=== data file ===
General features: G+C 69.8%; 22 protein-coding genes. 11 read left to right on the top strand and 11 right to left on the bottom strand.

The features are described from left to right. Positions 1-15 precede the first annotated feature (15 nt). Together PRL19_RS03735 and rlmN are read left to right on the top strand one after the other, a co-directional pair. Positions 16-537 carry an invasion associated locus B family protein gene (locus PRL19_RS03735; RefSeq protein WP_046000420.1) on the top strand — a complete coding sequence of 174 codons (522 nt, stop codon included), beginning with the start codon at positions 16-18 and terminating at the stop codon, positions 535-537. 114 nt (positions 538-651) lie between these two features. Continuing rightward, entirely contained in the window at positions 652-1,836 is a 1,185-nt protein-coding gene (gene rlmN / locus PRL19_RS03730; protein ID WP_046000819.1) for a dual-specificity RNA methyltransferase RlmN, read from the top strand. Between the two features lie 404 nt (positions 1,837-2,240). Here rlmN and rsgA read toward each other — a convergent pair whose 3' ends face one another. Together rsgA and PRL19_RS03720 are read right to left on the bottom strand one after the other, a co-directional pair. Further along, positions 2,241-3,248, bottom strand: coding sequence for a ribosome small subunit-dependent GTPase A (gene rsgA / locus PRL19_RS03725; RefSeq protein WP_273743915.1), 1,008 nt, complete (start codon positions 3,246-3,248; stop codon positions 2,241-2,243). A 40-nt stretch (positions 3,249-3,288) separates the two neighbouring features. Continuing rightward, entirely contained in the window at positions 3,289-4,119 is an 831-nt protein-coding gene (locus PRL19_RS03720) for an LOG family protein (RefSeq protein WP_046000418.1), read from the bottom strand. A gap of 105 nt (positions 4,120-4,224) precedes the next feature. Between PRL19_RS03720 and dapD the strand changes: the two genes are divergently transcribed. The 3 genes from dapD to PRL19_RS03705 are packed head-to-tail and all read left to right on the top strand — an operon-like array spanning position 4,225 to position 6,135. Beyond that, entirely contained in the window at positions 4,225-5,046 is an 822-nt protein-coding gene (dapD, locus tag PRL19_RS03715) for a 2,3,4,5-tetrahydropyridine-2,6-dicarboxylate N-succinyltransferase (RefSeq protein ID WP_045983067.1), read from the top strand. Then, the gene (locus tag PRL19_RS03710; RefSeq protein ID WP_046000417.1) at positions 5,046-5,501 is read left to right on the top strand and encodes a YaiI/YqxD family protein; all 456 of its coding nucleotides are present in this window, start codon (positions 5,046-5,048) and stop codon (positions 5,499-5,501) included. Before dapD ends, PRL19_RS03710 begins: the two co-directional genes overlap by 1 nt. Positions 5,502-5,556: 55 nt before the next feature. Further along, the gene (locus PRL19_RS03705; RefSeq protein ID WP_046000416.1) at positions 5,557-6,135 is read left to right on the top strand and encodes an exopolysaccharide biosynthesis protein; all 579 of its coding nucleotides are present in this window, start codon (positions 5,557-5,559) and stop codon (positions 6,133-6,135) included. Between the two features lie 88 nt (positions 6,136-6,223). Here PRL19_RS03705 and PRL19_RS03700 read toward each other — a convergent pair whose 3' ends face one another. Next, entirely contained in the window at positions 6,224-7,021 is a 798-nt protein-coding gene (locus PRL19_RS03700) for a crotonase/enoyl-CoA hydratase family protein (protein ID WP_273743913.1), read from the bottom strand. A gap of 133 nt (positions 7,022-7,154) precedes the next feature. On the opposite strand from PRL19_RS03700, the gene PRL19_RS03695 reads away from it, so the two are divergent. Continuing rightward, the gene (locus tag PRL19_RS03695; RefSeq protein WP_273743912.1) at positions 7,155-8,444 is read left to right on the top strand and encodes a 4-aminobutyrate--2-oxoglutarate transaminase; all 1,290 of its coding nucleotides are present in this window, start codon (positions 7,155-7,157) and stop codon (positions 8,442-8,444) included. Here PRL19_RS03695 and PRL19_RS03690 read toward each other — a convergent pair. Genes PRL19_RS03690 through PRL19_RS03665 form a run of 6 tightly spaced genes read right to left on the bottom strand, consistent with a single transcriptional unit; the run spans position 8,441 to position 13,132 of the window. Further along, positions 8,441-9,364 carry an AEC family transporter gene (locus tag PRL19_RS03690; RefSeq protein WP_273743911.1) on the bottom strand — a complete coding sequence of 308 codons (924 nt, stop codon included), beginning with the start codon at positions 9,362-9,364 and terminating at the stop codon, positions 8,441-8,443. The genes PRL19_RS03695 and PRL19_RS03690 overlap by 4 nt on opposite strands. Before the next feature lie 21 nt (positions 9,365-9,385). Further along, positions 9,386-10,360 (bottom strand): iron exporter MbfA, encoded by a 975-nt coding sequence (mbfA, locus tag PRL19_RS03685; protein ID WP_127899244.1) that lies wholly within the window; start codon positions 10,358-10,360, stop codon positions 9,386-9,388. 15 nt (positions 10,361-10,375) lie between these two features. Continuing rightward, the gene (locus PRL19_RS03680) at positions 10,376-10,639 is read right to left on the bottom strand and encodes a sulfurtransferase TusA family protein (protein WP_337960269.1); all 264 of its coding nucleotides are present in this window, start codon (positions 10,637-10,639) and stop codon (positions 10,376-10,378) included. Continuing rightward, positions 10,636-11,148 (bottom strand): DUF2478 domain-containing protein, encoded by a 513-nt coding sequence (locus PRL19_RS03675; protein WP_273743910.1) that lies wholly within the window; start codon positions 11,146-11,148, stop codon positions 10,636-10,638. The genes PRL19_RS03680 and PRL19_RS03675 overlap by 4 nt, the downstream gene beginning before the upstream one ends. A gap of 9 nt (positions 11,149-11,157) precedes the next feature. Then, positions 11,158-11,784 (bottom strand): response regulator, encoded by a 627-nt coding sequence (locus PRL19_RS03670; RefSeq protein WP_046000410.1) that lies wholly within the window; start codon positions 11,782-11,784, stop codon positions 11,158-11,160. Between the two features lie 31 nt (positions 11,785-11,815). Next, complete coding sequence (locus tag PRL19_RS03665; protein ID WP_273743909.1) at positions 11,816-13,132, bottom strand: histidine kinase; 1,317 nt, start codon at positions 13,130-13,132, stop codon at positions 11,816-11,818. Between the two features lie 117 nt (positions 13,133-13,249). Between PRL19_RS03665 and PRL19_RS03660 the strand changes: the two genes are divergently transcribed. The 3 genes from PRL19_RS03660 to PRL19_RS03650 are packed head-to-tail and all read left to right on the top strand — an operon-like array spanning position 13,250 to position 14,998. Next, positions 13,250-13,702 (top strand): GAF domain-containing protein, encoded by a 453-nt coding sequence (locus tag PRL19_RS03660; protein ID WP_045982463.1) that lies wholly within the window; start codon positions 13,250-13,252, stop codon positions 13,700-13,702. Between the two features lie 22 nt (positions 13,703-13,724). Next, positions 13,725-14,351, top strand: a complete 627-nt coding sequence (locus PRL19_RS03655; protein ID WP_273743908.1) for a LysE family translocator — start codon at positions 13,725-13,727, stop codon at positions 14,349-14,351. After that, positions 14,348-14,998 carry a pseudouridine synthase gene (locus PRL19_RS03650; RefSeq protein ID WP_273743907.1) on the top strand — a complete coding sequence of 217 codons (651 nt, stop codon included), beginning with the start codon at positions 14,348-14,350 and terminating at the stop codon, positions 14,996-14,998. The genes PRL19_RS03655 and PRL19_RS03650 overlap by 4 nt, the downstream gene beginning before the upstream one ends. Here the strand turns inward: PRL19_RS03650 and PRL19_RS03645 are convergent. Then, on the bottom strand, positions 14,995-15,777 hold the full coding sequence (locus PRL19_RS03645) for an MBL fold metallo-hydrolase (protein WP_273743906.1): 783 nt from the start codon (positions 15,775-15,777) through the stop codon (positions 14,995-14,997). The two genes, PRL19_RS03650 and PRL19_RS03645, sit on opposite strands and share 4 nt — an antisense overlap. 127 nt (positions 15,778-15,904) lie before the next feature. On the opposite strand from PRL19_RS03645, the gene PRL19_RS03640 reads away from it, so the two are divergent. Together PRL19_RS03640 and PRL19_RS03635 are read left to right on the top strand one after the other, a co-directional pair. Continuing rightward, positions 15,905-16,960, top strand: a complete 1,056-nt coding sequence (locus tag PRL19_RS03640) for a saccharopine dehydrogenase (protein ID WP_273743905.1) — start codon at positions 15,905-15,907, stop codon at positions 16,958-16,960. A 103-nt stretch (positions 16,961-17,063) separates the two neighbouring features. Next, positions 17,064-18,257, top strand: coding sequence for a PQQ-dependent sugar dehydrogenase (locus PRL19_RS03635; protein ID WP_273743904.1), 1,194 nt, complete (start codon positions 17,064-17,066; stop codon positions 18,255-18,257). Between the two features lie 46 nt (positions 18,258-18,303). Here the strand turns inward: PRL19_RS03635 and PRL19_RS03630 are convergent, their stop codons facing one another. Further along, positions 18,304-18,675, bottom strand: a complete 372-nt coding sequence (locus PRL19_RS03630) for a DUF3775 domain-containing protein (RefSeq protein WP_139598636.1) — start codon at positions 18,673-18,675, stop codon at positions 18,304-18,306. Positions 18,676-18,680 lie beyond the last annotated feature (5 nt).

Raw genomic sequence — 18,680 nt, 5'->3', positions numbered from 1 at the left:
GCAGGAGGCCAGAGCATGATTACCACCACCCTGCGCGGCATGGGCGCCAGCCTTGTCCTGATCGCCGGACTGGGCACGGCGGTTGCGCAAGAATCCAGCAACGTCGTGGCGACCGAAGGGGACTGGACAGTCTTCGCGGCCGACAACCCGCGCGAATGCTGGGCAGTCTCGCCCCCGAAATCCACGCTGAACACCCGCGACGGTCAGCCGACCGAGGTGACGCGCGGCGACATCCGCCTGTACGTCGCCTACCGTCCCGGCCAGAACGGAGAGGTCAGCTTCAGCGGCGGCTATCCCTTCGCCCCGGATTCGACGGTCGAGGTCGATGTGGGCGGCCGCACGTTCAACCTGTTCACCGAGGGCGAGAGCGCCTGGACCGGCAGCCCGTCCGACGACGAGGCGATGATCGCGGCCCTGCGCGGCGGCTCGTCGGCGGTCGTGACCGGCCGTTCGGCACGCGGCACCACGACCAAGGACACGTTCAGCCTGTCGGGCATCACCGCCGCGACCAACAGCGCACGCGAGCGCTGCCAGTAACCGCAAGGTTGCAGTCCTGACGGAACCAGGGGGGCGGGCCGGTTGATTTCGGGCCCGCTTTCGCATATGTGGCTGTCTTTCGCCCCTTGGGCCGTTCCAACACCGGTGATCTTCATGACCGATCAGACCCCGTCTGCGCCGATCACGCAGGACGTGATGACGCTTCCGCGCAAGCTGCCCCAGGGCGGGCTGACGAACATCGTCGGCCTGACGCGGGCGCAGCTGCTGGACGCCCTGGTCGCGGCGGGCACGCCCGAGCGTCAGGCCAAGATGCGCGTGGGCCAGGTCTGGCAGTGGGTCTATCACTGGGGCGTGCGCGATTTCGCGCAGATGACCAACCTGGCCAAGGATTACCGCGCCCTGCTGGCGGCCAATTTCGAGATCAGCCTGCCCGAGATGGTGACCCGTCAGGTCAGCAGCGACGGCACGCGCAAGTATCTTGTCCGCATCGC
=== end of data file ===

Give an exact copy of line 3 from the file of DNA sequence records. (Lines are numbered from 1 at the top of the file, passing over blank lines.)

Raw genomic sequence — 18,680 nt, 5'->3', positions numbered from 1 at the left: